I didn’t care that we stopped working on the scientific notation problems. We were using scientific notation right then to understand our world. It was OK that the sheets didn’t get filled in. We could do that later. This was going to leave a mark. I went next door, grabbed 10 netbooks, and put them in their hands. “Keep going. Whatever questions you have, answer them.”

I did it again with my 10th graders and again with my 5th graders. Amazingly, the Algebra 2 kids would ask me questions and not even realize they were staring at the screen of the most powerful information tool ever available. “Google that!” All of a sudden this was a lesson in using the internet. Whatever you find, whatever questions you answer, record it. Tomorrow we’ll share. “Where?  You could use Google Docs…”

If you believe that school is where we equip students for the world, is there any doubt they need these skills and tools in their kit?

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I’m telling this story for three reasons:

i) That’s cool math up there. Exponents and fractals are amazing, and they actually connect to my recent post, quite possibly the coolest problem I’ve ever come up with.

ii) To show how computers can help us meet the enormous demands of true interest. 100 years ago, when our school system was designed, I think this was literally impossible. Schools today, however, have an amazing opportunity if they can shift their mindset.

iii) I love when a class spins on a dime in the most unpredictable ways. It tells my students are awake. It tells me they are conscious and active, processing and guiding our work. I love it. I think of the transfer of power (not just information and technique) as a central goal of my teaching, so when stuff like Scale of the Universe 2 falls into my lap, my job can get very easy.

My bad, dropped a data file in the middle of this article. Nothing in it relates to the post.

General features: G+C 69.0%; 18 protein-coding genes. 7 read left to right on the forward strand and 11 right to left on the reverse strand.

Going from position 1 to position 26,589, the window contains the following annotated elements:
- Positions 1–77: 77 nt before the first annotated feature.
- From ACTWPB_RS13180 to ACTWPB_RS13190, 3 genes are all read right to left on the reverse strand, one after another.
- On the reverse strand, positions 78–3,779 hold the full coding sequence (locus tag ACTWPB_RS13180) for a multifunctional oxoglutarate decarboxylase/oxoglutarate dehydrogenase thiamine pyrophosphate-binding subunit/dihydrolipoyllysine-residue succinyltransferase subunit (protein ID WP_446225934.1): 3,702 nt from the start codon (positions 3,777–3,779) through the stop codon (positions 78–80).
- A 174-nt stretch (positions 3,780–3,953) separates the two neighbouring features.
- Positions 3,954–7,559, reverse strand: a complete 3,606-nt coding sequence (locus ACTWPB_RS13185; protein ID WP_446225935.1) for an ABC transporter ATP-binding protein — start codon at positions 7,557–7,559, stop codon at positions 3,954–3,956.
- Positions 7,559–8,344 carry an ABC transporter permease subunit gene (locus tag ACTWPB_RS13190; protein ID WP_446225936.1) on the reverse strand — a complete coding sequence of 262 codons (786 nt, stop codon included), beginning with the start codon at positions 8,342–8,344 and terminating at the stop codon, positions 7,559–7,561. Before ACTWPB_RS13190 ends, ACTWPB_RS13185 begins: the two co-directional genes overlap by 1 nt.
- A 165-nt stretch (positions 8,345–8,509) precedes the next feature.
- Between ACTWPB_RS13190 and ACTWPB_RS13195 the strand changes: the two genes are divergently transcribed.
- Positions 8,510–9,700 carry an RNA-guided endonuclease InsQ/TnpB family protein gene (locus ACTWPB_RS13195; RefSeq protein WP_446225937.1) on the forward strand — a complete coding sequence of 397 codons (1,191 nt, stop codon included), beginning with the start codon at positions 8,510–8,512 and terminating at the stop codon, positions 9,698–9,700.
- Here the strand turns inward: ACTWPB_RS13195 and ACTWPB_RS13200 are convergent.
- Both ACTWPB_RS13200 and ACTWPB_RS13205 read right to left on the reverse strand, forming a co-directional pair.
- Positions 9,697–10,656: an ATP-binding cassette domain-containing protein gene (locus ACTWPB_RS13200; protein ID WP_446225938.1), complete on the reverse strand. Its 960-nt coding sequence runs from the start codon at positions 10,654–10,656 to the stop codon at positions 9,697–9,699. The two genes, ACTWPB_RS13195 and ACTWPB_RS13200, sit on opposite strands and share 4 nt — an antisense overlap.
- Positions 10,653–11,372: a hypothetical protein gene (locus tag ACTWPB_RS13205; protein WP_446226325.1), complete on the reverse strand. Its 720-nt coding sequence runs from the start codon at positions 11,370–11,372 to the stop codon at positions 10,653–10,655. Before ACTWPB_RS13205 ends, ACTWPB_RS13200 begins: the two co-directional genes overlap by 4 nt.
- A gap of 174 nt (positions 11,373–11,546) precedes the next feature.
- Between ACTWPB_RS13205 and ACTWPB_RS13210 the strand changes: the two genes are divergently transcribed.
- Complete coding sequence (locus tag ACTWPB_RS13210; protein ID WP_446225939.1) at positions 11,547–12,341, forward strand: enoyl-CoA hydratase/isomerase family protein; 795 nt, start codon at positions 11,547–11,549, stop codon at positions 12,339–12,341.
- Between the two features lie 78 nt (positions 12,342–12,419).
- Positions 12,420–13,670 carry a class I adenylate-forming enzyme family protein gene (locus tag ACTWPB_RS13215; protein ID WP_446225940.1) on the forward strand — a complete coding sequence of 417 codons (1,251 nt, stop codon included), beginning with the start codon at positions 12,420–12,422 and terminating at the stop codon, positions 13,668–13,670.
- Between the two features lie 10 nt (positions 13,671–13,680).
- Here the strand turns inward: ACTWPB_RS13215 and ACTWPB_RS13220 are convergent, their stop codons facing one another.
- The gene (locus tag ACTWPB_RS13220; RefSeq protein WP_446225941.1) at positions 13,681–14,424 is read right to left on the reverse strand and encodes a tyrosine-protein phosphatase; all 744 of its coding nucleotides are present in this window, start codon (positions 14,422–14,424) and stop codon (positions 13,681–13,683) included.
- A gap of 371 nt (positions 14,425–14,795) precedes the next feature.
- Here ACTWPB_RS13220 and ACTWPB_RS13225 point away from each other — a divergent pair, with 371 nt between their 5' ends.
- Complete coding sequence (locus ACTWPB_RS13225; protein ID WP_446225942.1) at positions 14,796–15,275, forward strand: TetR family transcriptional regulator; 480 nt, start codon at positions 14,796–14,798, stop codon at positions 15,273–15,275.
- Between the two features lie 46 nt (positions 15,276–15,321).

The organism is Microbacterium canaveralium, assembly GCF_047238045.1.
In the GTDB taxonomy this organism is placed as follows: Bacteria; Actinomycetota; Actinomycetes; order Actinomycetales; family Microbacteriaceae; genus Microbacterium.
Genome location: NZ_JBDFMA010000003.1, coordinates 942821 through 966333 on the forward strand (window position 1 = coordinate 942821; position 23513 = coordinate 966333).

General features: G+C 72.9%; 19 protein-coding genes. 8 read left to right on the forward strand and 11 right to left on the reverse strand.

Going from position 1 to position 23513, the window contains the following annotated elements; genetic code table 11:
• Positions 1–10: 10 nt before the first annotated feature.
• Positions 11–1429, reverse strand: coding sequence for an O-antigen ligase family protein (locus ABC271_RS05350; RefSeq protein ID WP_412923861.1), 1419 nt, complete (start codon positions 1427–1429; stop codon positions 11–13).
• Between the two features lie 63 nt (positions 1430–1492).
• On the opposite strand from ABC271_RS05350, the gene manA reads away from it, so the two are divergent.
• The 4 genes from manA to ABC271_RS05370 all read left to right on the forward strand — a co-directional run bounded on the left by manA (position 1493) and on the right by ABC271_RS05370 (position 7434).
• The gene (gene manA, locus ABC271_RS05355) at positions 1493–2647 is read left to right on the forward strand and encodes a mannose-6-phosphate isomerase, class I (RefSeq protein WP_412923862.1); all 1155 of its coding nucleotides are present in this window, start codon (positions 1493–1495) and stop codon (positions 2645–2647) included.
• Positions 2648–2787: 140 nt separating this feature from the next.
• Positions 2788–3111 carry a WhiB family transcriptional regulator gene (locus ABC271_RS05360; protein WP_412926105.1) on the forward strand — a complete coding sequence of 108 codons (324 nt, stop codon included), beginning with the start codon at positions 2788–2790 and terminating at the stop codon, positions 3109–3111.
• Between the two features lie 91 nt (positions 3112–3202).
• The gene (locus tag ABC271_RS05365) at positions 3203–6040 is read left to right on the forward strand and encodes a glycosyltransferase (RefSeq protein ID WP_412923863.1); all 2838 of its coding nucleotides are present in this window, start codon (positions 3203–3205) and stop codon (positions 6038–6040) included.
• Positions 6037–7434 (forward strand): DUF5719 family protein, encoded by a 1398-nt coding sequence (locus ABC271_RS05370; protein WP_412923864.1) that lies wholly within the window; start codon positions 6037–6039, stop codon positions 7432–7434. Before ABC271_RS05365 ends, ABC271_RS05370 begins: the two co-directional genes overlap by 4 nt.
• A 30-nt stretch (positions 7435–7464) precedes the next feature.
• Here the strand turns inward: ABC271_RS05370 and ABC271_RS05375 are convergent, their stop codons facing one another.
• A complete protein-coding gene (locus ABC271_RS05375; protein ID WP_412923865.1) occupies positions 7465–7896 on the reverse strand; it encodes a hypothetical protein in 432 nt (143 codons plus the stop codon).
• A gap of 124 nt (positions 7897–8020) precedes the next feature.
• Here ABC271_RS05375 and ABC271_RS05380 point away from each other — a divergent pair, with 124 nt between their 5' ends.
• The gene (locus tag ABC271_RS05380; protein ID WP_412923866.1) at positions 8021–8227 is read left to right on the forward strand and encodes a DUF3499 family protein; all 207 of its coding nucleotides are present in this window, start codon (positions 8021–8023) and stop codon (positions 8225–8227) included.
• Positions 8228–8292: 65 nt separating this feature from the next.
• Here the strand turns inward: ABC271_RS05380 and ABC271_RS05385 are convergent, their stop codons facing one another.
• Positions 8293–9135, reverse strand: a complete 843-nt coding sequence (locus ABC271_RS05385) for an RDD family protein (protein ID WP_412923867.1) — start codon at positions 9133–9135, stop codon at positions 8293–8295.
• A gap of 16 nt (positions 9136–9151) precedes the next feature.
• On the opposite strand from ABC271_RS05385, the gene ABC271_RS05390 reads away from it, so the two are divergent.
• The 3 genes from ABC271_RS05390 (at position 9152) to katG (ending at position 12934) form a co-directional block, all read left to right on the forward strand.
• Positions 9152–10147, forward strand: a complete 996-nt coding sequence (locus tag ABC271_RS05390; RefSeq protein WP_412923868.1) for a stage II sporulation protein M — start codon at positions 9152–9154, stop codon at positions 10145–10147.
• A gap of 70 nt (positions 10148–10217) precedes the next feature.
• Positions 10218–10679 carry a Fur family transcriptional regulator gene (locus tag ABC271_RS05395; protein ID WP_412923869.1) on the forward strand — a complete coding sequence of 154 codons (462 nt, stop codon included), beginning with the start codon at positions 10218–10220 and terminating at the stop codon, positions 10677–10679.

I’m so thankful to be at a school where we can follow our whims and simply study whatever is most fascinating.

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## Math and Girls, Y’all!

Fun fact: On March 8, 1917, Russian demonstrations marking International Women’s Day initiated the February Revolution! (Thanks to Bill Everdell, with whom I share my classroom, for that little tidbit.) More would know the holiday if we lived in Russia, of course. Even places from Afghanistan to Zambia have made this a national holiday.

Well, I’ve been thinking about gender equality for a long while, especially with regards to math, so I thought I’d share some thoughts.

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I would say we have a real problem with girls and math. I won’t site studies, but let me share some observations:

Graduate mathematics students are overwhelmingly male. This term, for instance, we have four women in Complex Analysis. Algebraic Topology has none.

Top scorers on math contests are routinely male. Why?

I teach a class of 8th graders that segregate themselves by gender every single day, without so much as a word about it. What is that?

At Saint Ann’s I created a course called “Algebra 2: Functions and Abstract Algebra.” In its first two years, only three girls have taken the class. Another two dropped the first day. Am I the problem?

We also now have a fine spread of one semester math electives for high schoolers. They’re buried here, but we offer incredible courses like Intro Topology, Non-Euclidean Geometry, Fractals and Chaos, and The Complex Plane. And yet, registrants are overwhelmingly male. My Complex Plane course hadn’t a single girl in it!